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Treaties (also called covenants, protocols, acquis, conventions, pacts or charters) are international agreements between states and/or international organizations. Treaties are primary sources of international law. For a guide to finding treaties, click here. Conventional international law is based on consent of state parties and as such the treaty applies only between those parties. In determining treaty application, watch for state party reservations, understandings and declarations which can transform that state's obligations. Treaties only bind nonparties when they form the basis for customary international law. Customary International Law is formed when states consistently act in a certain way (state practice) out of a sense of legal obligation (opinio juris). State practice includes domestic legislation, regulations, treaties, judicial decisions, diplomatic communications, NGO and IGO practice (for example General Assembly Resolutions and state voting practice). Look at judicial decisions and executive communications for evidence of opinio juris. A state may escape the application of customary international law by being a persistent objector.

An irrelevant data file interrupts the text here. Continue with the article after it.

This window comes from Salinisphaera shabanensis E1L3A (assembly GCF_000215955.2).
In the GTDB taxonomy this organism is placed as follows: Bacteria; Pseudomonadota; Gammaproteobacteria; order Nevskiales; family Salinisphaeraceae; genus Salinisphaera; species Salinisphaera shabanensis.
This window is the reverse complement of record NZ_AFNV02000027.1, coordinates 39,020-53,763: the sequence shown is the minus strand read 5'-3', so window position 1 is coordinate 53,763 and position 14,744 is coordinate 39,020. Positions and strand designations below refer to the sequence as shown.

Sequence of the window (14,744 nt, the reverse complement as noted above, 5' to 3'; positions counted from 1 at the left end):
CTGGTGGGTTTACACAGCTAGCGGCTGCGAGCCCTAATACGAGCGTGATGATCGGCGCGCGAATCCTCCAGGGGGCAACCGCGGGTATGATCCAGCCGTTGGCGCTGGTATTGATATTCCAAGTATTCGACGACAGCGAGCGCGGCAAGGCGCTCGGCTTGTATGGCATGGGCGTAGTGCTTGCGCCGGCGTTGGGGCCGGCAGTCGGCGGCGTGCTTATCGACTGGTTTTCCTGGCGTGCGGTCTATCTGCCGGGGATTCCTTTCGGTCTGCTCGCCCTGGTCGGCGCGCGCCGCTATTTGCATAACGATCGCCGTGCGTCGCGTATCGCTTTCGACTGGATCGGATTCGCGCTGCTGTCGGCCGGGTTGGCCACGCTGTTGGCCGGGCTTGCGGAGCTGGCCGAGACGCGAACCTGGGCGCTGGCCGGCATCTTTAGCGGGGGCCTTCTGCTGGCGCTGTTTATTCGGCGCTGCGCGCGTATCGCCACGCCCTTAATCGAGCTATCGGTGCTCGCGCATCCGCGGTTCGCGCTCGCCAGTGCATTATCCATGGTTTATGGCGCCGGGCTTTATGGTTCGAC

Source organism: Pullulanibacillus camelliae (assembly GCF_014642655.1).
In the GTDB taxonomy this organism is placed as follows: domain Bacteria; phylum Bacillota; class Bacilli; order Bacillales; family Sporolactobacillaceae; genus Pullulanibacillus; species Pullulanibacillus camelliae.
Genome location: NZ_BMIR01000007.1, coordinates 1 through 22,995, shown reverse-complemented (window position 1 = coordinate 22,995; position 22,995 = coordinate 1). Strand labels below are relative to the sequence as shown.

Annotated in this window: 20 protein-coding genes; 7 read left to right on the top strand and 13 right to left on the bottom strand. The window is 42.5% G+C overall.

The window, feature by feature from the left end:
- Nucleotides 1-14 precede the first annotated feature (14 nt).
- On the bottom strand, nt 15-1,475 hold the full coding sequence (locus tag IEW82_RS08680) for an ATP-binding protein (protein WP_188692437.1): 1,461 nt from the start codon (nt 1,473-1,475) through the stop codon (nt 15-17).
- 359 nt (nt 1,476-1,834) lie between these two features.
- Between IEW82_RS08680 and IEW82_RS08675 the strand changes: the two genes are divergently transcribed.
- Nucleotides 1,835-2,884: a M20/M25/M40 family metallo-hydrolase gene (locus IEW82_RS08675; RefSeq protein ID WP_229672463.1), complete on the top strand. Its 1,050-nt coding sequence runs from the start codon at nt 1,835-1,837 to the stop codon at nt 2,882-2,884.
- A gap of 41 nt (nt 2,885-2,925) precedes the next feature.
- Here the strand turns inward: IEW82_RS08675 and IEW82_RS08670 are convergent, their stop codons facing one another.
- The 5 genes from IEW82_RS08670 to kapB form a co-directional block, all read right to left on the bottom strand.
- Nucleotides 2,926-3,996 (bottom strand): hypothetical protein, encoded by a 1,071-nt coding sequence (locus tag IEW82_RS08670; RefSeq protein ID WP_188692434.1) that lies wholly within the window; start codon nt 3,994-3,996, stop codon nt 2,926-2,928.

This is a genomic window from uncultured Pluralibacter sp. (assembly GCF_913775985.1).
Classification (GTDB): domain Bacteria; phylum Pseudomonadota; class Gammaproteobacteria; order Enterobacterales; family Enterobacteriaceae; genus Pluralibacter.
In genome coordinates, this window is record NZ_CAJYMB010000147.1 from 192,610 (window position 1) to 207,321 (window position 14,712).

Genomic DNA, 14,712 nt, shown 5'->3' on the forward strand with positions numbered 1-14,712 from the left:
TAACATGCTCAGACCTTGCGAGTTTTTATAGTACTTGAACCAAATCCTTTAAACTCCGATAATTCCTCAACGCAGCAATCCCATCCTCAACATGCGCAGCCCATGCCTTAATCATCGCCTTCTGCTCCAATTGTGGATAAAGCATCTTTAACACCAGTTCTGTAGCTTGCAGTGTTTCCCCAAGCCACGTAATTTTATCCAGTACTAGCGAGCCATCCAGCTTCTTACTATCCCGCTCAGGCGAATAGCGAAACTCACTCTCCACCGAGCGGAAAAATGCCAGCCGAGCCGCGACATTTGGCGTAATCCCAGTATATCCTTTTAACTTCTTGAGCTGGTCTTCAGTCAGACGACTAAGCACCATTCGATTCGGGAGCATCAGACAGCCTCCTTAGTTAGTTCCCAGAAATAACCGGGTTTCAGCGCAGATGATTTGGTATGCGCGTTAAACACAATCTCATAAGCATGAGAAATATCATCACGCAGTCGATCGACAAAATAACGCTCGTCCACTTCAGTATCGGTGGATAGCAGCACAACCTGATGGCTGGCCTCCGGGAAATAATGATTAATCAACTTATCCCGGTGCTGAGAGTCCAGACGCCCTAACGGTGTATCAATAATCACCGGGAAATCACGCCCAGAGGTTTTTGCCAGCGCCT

Some treaty databases available on LexisNexis:
Some treaty databases available on Westlaw:
Paper Sources for Major Treaties
Links to Fundamental Treaties
Online Sources for Major Treaties
The websites of major international bodies often display their founding treaties: